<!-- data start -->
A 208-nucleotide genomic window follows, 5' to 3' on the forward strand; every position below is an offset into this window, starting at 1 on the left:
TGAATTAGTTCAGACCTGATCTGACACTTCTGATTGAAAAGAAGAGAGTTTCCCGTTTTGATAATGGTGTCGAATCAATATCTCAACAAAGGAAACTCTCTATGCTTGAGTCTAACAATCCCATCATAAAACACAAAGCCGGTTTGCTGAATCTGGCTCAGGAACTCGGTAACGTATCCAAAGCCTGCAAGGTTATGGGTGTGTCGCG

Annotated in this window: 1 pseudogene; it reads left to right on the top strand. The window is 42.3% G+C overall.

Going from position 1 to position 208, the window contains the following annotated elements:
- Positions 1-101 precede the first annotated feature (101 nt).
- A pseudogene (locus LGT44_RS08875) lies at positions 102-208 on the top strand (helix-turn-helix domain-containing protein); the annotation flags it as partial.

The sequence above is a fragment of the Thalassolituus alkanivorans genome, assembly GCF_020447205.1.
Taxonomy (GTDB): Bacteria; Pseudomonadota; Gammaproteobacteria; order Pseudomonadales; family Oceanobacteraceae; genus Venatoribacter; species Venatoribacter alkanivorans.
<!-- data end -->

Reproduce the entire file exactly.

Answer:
A 208-nucleotide genomic window follows, 5' to 3' on the forward strand; every position below is an offset into this window, starting at 1 on the left:
TGAATTAGTTCAGACCTGATCTGACACTTCTGATTGAAAAGAAGAGAGTTTCCCGTTTTGATAATGGTGTCGAATCAATATCTCAACAAAGGAAACTCTCTATGCTTGAGTCTAACAATCCCATCATAAAACACAAAGCCGGTTTGCTGAATCTGGCTCAGGAACTCGGTAACGTATCCAAAGCCTGCAAGGTTATGGGTGTGTCGCG

Annotated in this window: 1 pseudogene; it reads left to right on the top strand. The window is 42.3% G+C overall.

Going from position 1 to position 208, the window contains the following annotated elements:
- Positions 1-101 precede the first annotated feature (101 nt).
- A pseudogene (locus LGT44_RS08875) lies at positions 102-208 on the top strand (helix-turn-helix domain-containing protein); the annotation flags it as partial.

The sequence above is a fragment of the Thalassolituus alkanivorans genome, assembly GCF_020447205.1.
Taxonomy (GTDB): Bacteria; Pseudomonadota; Gammaproteobacteria; order Pseudomonadales; family Oceanobacteraceae; genus Venatoribacter; species Venatoribacter alkanivorans.